Transportation Doesn't Fit in My Curriculum... Does It?
by Brianna Fisher
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To be honest, when I heard there was a push to bring transportation topics into various STEM classrooms, I had to check my chuckle and then ask, "Wait...are you serious? I thought only little boys liked that stuff?" As a former 7th and 8th grade science teacher for 10 years, I can tell you the only time transportation even remotely came up was during the laws of motion, when I discussed how to determine speed, and the effects on a passenger when you slam on your car brakes. Other transportation topics didn't seem to naturally fit anywhere.

Then I had an "A-Ha!" moment when challenged with the task of building the nation's largest transportation themed STEM clearinghouse: transportation encompasses far more than buses and roads. Transportation is the movement of people and things. When you get to thinking about it, that includes the engineering of planes, trains, automobiles and boats; the logistics of getting things from here to there; the analysis and testing of different materials to withstand human footsteps, the weight of a tractor trailer, and the taking off and landing of planes; the environmental impact of various types of fuel; and, the dreams of transporting people from New York City to Los Angeles in just a couple hours, to name a very few.

Because all of our state standards are just a little bit different, let's take a look at the Next Generation Science Standards and the Common Core State Standards for Mathematics. If you're a third grade teacher, how about we consider NGSS 3-PS2-1: Plan and conduct an investigation to provide evident of the effects of balanced and unbalanced forces on the motion of an object. Third graders love to ride their bikes, and we're always trying to make the curriculum relevant, right? How about using a bicycle as a demonstration of how simple forces put the bike in motion? Maybe you're a 7th grade math teacher and you need a real-world application of computing unit rates with ratios of fractions, or scale drawings. To Pave or to Pour, That is the Question!, a unit located in our lesson plan bank, lets students step into a transportation career, that will help the Moberly Public School District replace the parking lot in front of their school. I know several of you teach students on the verge of adulthood, desperately trying to figure out what they want to major in when they go to college. Put them in the role of a Health, Safety and Environmental Manager in the Inflated Tire Safety lesson, by investigating the effect of tire pressure on gas mileage. Students not only get to play with their cars for homework, but they're also creating equations arising from linear and quadratic functions (CCSS A-CED 1), and creating and conducting a scientific experiment that taps into engineering and human impact on the environment (NGSS HS-ESS3-4).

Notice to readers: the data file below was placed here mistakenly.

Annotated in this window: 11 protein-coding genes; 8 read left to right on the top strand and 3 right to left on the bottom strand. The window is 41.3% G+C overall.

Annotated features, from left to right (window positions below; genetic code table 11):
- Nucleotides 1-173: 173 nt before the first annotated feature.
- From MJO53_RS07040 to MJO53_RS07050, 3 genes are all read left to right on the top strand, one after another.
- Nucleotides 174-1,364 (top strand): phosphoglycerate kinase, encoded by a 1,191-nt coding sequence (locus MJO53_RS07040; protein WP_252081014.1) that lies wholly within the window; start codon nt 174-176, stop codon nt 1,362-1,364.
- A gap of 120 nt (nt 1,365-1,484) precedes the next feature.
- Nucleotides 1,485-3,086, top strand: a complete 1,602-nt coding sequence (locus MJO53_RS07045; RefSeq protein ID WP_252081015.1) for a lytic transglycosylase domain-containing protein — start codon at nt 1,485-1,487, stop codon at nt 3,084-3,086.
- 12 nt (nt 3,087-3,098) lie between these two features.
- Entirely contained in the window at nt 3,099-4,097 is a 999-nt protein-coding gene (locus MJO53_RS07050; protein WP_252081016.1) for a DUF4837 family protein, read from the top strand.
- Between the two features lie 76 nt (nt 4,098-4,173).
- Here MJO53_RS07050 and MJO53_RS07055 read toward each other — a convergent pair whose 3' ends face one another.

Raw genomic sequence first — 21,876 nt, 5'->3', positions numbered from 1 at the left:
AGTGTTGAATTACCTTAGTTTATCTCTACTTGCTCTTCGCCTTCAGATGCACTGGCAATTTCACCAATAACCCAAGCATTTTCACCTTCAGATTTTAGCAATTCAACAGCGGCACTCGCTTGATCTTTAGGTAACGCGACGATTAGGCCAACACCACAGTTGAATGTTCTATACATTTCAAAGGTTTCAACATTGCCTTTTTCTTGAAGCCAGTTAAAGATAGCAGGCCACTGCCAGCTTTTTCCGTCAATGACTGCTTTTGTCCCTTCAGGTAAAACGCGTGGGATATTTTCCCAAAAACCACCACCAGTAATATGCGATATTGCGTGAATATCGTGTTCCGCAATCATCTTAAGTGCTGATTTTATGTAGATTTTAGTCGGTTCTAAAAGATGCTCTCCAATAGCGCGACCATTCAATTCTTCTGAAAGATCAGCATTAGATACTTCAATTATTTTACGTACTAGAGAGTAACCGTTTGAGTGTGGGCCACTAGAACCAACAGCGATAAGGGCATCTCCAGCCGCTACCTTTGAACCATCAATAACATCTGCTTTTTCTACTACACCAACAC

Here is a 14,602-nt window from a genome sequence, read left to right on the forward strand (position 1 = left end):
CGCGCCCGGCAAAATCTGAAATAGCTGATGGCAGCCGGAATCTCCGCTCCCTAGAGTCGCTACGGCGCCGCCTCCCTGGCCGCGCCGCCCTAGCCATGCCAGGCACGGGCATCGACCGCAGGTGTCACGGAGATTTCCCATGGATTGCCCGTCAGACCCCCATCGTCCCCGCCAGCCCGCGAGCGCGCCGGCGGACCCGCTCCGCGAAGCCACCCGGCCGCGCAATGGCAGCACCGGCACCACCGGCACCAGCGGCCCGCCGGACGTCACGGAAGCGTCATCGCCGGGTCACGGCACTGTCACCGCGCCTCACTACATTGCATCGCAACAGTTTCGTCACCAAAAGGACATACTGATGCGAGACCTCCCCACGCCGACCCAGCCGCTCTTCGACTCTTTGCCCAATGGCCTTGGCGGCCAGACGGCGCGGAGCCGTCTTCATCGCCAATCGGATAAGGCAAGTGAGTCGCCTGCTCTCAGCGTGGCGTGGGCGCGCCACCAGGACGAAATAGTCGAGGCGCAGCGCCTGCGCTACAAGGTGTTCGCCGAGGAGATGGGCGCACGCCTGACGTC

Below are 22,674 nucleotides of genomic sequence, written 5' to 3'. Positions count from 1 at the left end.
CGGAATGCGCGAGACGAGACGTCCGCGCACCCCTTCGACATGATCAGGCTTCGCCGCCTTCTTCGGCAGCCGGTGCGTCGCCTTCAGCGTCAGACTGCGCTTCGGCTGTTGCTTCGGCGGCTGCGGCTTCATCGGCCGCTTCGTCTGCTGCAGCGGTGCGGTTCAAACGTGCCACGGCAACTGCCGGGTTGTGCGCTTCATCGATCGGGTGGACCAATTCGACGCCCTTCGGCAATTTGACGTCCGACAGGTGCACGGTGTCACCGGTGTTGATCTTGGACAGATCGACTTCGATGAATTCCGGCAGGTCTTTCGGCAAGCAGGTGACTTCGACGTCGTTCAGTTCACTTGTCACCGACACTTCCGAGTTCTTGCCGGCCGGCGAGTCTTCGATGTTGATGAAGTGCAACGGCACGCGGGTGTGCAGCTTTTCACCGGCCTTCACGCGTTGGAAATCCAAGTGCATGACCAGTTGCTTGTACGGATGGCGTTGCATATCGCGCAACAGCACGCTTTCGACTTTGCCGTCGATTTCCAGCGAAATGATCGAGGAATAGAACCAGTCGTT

As a teacher, I heard, "Ms. Fisher, when am I ever going to use this?" countless times. Learning about careers in transportation through teaching your curriculum with a transportation twist can help you answer those questions while providing relevance to students' lives. The topic of transportation can capture the minds of more than just little boys when we introduce the real world applications to our standards based curriculum.
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This material is based upon work supported by the U.S. Department of Transportation under Cooperative Agreement No. DTFH6114H00004. Any opinions, findings, and conclusions or recommendations expressed in this publication are those of the Author(s) and do not necessarily reflect the view of the U.S. Department of Transportation.
Knox County Schools is an equal opportunity educational institution/equal opportunity employer, which prevents discrimination against any individual on the basis of physical or mental disability by providing equal access to its educational programs and activities.
The GAMTTEP Clearinghouse is funded by the US Department of Transportation (US DOT) Federal Highway Administration (FHWA), and administered by Knox County Schools in Knoxville, Tennessee, under Cooperative Agreement DTFH61-14-G-004, with cooperation from the University of Tennessee's Center for Transportation Research, University of Tennessee's Institute of Agriculture, and North Carolina A&T State University's Transportation Institute.